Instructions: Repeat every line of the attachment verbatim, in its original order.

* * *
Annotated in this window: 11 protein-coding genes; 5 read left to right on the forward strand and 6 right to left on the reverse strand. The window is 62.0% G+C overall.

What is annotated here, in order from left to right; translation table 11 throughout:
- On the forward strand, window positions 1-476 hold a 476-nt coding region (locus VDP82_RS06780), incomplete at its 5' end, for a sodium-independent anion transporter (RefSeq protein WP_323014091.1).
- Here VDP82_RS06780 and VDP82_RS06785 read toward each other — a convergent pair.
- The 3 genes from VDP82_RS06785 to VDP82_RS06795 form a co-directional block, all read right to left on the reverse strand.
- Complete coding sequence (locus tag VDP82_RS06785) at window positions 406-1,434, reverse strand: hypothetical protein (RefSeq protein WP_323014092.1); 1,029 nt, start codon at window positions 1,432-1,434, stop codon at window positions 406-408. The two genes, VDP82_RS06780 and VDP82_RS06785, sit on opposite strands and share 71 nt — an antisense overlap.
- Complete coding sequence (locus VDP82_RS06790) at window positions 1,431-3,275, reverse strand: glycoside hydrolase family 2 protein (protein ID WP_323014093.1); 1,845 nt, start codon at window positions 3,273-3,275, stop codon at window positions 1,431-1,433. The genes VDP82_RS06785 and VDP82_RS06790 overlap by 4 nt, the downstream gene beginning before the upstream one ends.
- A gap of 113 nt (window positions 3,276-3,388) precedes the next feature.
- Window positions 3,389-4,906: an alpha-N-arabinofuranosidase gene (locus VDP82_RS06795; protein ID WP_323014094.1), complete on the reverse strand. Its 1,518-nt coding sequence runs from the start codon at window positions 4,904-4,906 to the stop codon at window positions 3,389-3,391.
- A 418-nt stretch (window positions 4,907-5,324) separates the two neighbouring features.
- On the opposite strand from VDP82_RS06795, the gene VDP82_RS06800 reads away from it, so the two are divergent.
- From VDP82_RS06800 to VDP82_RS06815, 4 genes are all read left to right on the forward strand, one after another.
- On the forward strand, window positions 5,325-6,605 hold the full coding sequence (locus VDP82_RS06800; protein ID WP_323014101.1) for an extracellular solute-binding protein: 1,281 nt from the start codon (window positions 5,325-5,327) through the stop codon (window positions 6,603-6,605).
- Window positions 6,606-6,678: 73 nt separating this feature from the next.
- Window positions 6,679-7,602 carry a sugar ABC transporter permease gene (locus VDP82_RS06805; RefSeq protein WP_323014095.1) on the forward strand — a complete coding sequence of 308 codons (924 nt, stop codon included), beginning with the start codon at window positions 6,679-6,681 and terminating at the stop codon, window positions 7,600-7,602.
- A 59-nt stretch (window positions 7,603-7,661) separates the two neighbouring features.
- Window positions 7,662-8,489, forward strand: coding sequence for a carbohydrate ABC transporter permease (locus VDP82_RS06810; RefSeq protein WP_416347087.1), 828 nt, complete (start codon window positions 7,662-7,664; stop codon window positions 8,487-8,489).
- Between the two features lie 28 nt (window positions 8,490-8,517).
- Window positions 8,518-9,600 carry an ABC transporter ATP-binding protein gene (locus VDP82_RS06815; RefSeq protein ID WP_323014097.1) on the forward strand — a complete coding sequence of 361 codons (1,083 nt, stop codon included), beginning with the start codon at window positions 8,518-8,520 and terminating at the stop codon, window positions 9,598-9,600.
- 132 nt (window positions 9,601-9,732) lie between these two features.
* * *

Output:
Annotated in this window: 11 protein-coding genes; 5 read left to right on the forward strand and 6 right to left on the reverse strand. The window is 62.0% G+C overall.

What is annotated here, in order from left to right; translation table 11 throughout:
- On the forward strand, window positions 1-476 hold a 476-nt coding region (locus VDP82_RS06780), incomplete at its 5' end, for a sodium-independent anion transporter (RefSeq protein WP_323014091.1).
- Here VDP82_RS06780 and VDP82_RS06785 read toward each other — a convergent pair.
- The 3 genes from VDP82_RS06785 to VDP82_RS06795 form a co-directional block, all read right to left on the reverse strand.
- Complete coding sequence (locus tag VDP82_RS06785) at window positions 406-1,434, reverse strand: hypothetical protein (RefSeq protein WP_323014092.1); 1,029 nt, start codon at window positions 1,432-1,434, stop codon at window positions 406-408. The two genes, VDP82_RS06780 and VDP82_RS06785, sit on opposite strands and share 71 nt — an antisense overlap.
- Complete coding sequence (locus VDP82_RS06790) at window positions 1,431-3,275, reverse strand: glycoside hydrolase family 2 protein (protein ID WP_323014093.1); 1,845 nt, start codon at window positions 3,273-3,275, stop codon at window positions 1,431-1,433. The genes VDP82_RS06785 and VDP82_RS06790 overlap by 4 nt, the downstream gene beginning before the upstream one ends.
- A gap of 113 nt (window positions 3,276-3,388) precedes the next feature.
- Window positions 3,389-4,906: an alpha-N-arabinofuranosidase gene (locus VDP82_RS06795; protein ID WP_323014094.1), complete on the reverse strand. Its 1,518-nt coding sequence runs from the start codon at window positions 4,904-4,906 to the stop codon at window positions 3,389-3,391.
- A 418-nt stretch (window positions 4,907-5,324) separates the two neighbouring features.
- On the opposite strand from VDP82_RS06795, the gene VDP82_RS06800 reads away from it, so the two are divergent.
- From VDP82_RS06800 to VDP82_RS06815, 4 genes are all read left to right on the forward strand, one after another.
- On the forward strand, window positions 5,325-6,605 hold the full coding sequence (locus VDP82_RS06800; protein ID WP_323014101.1) for an extracellular solute-binding protein: 1,281 nt from the start codon (window positions 5,325-5,327) through the stop codon (window positions 6,603-6,605).
- Window positions 6,606-6,678: 73 nt separating this feature from the next.
- Window positions 6,679-7,602 carry a sugar ABC transporter permease gene (locus VDP82_RS06805; RefSeq protein WP_323014095.1) on the forward strand — a complete coding sequence of 308 codons (924 nt, stop codon included), beginning with the start codon at window positions 6,679-6,681 and terminating at the stop codon, window positions 7,600-7,602.
- A 59-nt stretch (window positions 7,603-7,661) separates the two neighbouring features.
- Window positions 7,662-8,489, forward strand: coding sequence for a carbohydrate ABC transporter permease (locus VDP82_RS06810; RefSeq protein WP_416347087.1), 828 nt, complete (start codon window positions 7,662-7,664; stop codon window positions 8,487-8,489).
- Between the two features lie 28 nt (window positions 8,490-8,517).
- Window positions 8,518-9,600 carry an ABC transporter ATP-binding protein gene (locus VDP82_RS06815; RefSeq protein ID WP_323014097.1) on the forward strand — a complete coding sequence of 361 codons (1,083 nt, stop codon included), beginning with the start codon at window positions 8,518-8,520 and terminating at the stop codon, window positions 9,598-9,600.
- 132 nt (window positions 9,601-9,732) lie between these two features.